Who said that the only space objects we can see on the night sky are the Moon, Venus, and Mars? Almost the entire solar system can unfold itself right before our eyes if we know the right time and places to look at the sky. There’s not even a need for a telescope or binoculars to see most of the planets, although we must admit that seeing our neighboring celestial objects only with the naked eye isn’t very interesting.
Saturn and Jupiter, the solar system’s biggest planets, will approach their 20-year reunion, an event known as the great conjunction.
Mars also wants to say ‘Hello!’
The Red Planet seems to know that humans are planning to land on it in the near future. Our neighboring planet will make its appearance in the eastern half of the sky, and it will also be the second-brightest planet along with Jupiter in the west.
As usual, Venus will be the most luminous celestial object from the night sky after the Moon. But those who are in love with Venus will have to hold out until the wee hours to be delighted by our neighbor’s shininess. They’ll have to keep an eye on the Southern Hemisphere, more precisely about 90 minutes before the sun comes up.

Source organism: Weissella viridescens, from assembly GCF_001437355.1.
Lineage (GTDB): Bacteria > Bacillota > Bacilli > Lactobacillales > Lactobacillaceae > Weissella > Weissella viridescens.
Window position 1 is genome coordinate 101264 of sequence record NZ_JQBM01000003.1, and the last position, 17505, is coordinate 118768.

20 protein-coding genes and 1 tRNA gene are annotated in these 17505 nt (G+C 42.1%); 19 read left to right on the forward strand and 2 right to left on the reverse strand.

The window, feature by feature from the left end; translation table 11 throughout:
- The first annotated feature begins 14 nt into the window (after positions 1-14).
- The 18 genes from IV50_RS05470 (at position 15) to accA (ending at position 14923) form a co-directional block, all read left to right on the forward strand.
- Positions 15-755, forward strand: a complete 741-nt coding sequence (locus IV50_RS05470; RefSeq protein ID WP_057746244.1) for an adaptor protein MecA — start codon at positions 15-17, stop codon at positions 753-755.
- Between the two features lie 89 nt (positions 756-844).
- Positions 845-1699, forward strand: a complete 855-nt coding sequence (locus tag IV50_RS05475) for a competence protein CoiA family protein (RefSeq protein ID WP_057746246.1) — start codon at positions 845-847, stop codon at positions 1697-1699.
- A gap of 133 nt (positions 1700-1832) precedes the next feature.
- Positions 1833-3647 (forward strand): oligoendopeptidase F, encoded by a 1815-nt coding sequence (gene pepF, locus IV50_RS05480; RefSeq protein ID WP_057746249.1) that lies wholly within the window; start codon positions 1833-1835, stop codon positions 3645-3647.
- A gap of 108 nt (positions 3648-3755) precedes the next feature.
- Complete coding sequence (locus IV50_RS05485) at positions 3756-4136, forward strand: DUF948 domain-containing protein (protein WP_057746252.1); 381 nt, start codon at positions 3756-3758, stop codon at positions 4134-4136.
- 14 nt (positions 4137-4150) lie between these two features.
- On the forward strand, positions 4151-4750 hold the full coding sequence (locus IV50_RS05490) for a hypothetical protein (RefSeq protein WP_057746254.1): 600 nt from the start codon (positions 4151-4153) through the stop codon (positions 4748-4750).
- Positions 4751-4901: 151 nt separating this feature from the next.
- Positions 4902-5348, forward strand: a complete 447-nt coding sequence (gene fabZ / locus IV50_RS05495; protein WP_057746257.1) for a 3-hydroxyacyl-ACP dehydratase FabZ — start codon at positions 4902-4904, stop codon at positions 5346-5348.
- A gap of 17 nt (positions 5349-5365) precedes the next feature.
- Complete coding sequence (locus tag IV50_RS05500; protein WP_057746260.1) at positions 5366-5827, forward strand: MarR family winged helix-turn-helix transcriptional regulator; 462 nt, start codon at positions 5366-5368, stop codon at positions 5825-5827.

Let’s not also forget about Mercury, as it will accompany Venus from below during the early morning hours. Uranus and Neptune will also make their appearances without being visible to the naked eye. While using binoculars or a telescope, Saturn will also show itself several hours after midnight.
Feel free to tell us in a comment below which planet you want to see the most on the night sky and why. Luckily enough for all of us, the Universe never seems to run out of exciting sights to offer.